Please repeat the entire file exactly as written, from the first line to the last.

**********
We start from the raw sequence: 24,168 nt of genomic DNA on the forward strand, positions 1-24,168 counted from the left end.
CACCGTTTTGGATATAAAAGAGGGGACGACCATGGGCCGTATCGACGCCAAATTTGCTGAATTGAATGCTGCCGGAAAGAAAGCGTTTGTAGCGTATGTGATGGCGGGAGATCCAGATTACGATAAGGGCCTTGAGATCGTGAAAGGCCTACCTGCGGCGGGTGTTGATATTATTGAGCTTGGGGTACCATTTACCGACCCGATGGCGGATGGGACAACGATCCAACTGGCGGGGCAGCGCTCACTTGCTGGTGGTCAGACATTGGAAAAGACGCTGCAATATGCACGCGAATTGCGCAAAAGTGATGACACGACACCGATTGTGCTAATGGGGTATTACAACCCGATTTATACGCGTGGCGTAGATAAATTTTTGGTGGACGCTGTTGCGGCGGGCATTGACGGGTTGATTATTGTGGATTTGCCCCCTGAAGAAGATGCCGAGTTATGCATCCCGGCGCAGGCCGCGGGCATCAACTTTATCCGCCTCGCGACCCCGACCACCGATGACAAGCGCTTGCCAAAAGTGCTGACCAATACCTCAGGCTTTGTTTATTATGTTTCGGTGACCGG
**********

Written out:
We start from the raw sequence: 24,168 nt of genomic DNA on the forward strand, positions 1-24,168 counted from the left end.
CACCGTTTTGGATATAAAAGAGGGGACGACCATGGGCCGTATCGACGCCAAATTTGCTGAATTGAATGCTGCCGGAAAGAAAGCGTTTGTAGCGTATGTGATGGCGGGAGATCCAGATTACGATAAGGGCCTTGAGATCGTGAAAGGCCTACCTGCGGCGGGTGTTGATATTATTGAGCTTGGGGTACCATTTACCGACCCGATGGCGGATGGGACAACGATCCAACTGGCGGGGCAGCGCTCACTTGCTGGTGGTCAGACATTGGAAAAGACGCTGCAATATGCACGCGAATTGCGCAAAAGTGATGACACGACACCGATTGTGCTAATGGGGTATTACAACCCGATTTATACGCGTGGCGTAGATAAATTTTTGGTGGACGCTGTTGCGGCGGGCATTGACGGGTTGATTATTGTGGATTTGCCCCCTGAAGAAGATGCCGAGTTATGCATCCCGGCGCAGGCCGCGGGCATCAACTTTATCCGCCTCGCGACCCCGACCACCGATGACAAGCGCTTGCCAAAAGTGCTGACCAATACCTCAGGCTTTGTTTATTATGTTTCGGTGACCGG